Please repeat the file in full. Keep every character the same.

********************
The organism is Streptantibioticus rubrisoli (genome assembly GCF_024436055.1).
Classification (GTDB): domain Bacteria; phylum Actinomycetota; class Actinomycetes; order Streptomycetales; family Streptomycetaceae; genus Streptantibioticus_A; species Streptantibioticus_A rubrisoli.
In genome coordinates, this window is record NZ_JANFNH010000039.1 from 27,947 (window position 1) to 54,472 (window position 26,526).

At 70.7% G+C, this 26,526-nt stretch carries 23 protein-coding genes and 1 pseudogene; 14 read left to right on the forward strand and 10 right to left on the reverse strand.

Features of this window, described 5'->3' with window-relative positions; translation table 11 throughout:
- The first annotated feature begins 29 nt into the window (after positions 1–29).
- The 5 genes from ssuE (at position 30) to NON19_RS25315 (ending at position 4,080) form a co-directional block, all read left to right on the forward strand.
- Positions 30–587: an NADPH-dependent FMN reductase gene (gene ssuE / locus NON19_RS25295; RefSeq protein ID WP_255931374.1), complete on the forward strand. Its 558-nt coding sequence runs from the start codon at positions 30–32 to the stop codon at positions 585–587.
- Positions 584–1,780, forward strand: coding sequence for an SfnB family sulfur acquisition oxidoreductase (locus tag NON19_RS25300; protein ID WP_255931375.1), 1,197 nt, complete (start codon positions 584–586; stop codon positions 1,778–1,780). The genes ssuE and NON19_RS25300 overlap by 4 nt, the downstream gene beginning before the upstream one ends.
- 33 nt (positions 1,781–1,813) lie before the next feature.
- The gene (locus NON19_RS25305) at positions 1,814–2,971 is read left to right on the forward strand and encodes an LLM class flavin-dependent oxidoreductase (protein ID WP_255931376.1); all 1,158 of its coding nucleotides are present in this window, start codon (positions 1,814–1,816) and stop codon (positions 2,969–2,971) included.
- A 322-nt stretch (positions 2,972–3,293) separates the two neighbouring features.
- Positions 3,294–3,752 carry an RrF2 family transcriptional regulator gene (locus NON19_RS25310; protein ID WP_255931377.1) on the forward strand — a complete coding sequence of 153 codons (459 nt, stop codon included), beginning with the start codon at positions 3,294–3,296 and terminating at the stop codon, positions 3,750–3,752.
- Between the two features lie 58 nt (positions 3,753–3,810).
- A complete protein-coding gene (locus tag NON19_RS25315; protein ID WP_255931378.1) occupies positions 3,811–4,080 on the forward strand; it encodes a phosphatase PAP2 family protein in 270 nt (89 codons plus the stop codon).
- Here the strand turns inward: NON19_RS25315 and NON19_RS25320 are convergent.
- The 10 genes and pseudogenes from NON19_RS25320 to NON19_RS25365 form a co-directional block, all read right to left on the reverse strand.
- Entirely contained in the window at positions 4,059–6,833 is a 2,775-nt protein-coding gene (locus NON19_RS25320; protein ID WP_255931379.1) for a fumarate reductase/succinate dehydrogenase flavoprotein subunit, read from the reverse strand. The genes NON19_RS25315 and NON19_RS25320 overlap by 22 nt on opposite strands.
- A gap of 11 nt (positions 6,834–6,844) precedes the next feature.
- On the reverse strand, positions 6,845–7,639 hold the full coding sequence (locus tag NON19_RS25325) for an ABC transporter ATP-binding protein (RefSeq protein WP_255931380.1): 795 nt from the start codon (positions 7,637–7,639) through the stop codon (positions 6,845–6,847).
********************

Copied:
The organism is Streptantibioticus rubrisoli (genome assembly GCF_024436055.1).
Classification (GTDB): domain Bacteria; phylum Actinomycetota; class Actinomycetes; order Streptomycetales; family Streptomycetaceae; genus Streptantibioticus_A; species Streptantibioticus_A rubrisoli.
In genome coordinates, this window is record NZ_JANFNH010000039.1 from 27,947 (window position 1) to 54,472 (window position 26,526).

At 70.7% G+C, this 26,526-nt stretch carries 23 protein-coding genes and 1 pseudogene; 14 read left to right on the forward strand and 10 right to left on the reverse strand.

Features of this window, described 5'->3' with window-relative positions; translation table 11 throughout:
- The first annotated feature begins 29 nt into the window (after positions 1–29).
- The 5 genes from ssuE (at position 30) to NON19_RS25315 (ending at position 4,080) form a co-directional block, all read left to right on the forward strand.
- Positions 30–587: an NADPH-dependent FMN reductase gene (gene ssuE / locus NON19_RS25295; RefSeq protein ID WP_255931374.1), complete on the forward strand. Its 558-nt coding sequence runs from the start codon at positions 30–32 to the stop codon at positions 585–587.
- Positions 584–1,780, forward strand: coding sequence for an SfnB family sulfur acquisition oxidoreductase (locus tag NON19_RS25300; protein ID WP_255931375.1), 1,197 nt, complete (start codon positions 584–586; stop codon positions 1,778–1,780). The genes ssuE and NON19_RS25300 overlap by 4 nt, the downstream gene beginning before the upstream one ends.
- 33 nt (positions 1,781–1,813) lie before the next feature.
- The gene (locus NON19_RS25305) at positions 1,814–2,971 is read left to right on the forward strand and encodes an LLM class flavin-dependent oxidoreductase (protein ID WP_255931376.1); all 1,158 of its coding nucleotides are present in this window, start codon (positions 1,814–1,816) and stop codon (positions 2,969–2,971) included.
- A 322-nt stretch (positions 2,972–3,293) separates the two neighbouring features.
- Positions 3,294–3,752 carry an RrF2 family transcriptional regulator gene (locus NON19_RS25310; protein ID WP_255931377.1) on the forward strand — a complete coding sequence of 153 codons (459 nt, stop codon included), beginning with the start codon at positions 3,294–3,296 and terminating at the stop codon, positions 3,750–3,752.
- Between the two features lie 58 nt (positions 3,753–3,810).
- A complete protein-coding gene (locus tag NON19_RS25315; protein ID WP_255931378.1) occupies positions 3,811–4,080 on the forward strand; it encodes a phosphatase PAP2 family protein in 270 nt (89 codons plus the stop codon).
- Here the strand turns inward: NON19_RS25315 and NON19_RS25320 are convergent.
- The 10 genes and pseudogenes from NON19_RS25320 to NON19_RS25365 form a co-directional block, all read right to left on the reverse strand.
- Entirely contained in the window at positions 4,059–6,833 is a 2,775-nt protein-coding gene (locus NON19_RS25320; protein ID WP_255931379.1) for a fumarate reductase/succinate dehydrogenase flavoprotein subunit, read from the reverse strand. The genes NON19_RS25315 and NON19_RS25320 overlap by 22 nt on opposite strands.
- A gap of 11 nt (positions 6,834–6,844) precedes the next feature.
- On the reverse strand, positions 6,845–7,639 hold the full coding sequence (locus tag NON19_RS25325) for an ABC transporter ATP-binding protein (RefSeq protein WP_255931380.1): 795 nt from the start codon (positions 7,637–7,639) through the stop codon (positions 6,845–6,847).